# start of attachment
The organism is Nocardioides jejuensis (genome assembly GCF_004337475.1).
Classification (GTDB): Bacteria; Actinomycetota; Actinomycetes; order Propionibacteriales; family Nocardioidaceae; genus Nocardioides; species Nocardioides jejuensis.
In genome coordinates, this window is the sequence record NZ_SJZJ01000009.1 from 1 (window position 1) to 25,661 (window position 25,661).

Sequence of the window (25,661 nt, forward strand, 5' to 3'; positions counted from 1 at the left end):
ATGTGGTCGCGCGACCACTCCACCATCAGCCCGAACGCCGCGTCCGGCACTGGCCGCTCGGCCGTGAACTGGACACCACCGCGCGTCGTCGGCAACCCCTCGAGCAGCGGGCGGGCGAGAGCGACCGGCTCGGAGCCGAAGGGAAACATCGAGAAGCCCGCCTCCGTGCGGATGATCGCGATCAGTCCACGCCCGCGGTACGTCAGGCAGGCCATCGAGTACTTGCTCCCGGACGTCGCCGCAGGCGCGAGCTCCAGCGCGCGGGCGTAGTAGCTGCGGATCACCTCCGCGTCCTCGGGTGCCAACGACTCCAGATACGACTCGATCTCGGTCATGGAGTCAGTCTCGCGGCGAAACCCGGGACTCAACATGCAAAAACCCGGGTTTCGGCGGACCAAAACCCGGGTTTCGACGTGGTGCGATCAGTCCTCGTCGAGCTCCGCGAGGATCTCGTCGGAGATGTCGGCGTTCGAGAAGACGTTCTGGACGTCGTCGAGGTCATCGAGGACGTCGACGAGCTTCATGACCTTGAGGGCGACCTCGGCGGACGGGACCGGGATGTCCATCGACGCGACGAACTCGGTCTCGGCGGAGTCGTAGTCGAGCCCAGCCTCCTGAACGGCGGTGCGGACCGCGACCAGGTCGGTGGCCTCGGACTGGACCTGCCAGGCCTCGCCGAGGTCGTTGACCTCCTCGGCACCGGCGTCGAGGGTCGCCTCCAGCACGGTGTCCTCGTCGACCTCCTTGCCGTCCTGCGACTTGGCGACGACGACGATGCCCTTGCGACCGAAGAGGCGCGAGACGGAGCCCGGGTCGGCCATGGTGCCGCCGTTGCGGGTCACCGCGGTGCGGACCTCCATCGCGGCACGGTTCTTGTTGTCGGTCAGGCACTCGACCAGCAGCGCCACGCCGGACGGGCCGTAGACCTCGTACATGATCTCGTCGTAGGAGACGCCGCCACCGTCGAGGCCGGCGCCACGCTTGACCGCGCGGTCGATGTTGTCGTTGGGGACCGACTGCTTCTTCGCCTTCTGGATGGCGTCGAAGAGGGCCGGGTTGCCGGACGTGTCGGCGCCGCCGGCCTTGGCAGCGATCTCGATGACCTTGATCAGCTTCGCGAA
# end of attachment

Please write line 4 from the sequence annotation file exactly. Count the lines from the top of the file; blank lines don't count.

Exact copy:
Sequence of the window (25,661 nt, forward strand, 5' to 3'; positions counted from 1 at the left end):